Photo: a lesbian couple and their children

Same-sex parental rights

Currently, when a lesbian couple have a child (through assisted reproduction), only the birth mother is recognised as a legal parent and is named on the birth certificate in Jersey. When a different-sex couple go to register the birth of a child (however conceived), the husband is recognised on the birth certificate automatically.

In the UK, when a lesbian couple register a birth, the birth mother’s civil partner or spouse is also considered a legal parent and can be named on the birth certificate. This is not the case in Jersey, and couples are required to go through the courts in order to obtain parental responsibility for both parents.

This is an inequality, and Liberate would like to see the same rights for same-sex parents as different-sex parents when registering the birth of a child.

The proposed solution would be to replicate the process that is in place in the UK. This would mean that the birth mother’s civil partner or spouse would be considered a legal parent and could be named on the birth certificate, if they were married or civil partners at the time of conception. The birth mother would also be able to sign an agreement through the fertility clinic to name her partner (if not married or in a civil partnership) as the second legal parent.

In the UK, this falls within the Human Fertilisation and Embryology Act 2008. Because Jersey does not (and is unlikely to ever) provide specialist fertilisation and embryology services, the island would not require such a heavyweight law in order to resolve the problem of registration of births.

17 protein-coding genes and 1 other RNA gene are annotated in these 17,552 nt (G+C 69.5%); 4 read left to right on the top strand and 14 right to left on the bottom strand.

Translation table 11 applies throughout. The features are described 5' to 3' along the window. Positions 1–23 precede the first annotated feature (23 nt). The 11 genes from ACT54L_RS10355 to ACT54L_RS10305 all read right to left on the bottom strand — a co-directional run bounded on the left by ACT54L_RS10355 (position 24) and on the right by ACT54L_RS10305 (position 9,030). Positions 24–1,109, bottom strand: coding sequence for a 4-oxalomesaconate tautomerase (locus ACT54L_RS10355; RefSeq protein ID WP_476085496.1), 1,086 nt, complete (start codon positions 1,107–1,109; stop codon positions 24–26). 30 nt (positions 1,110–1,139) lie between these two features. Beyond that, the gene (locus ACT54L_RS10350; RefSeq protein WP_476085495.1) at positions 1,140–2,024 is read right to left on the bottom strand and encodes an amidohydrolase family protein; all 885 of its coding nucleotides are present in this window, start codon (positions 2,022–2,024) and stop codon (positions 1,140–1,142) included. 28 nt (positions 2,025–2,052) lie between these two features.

And, at its heart, this campaign is about protecting the child of a same-sex couple who have chosen to bring a life into the world. As the law stands in Jersey such a child could be left parentless in the devastating scenario that the birth mother dies after the child is born and before her partner has been able to complete the process of becoming the second legal parent – despite the fact that the child may have been conceived using the second legal parent’s eggs!

Progress: We have been told that the law is currently in draft. It reforms all of the problems above and also addresses parental rights for gay couples using surrogacy or adoption routes.

It is expected to be ‘debated’ in the States early in the second quarter of 2023. It is likely to pass because of the ‘in principle’ decision already taken by the States in 2022.

The law then goes to Privy Council, which will be a minimum of 6 weeks. It will return to the States for an ‘appointed day act’, i.e. a decision on the day the law will come into force.

Alongside this are a number of rules for the Royal Court that must be written to instruct them on how to carry out the new law, which could take until the autumn.

Realistically, couples will be looking at the end of 2023 before the law is in force.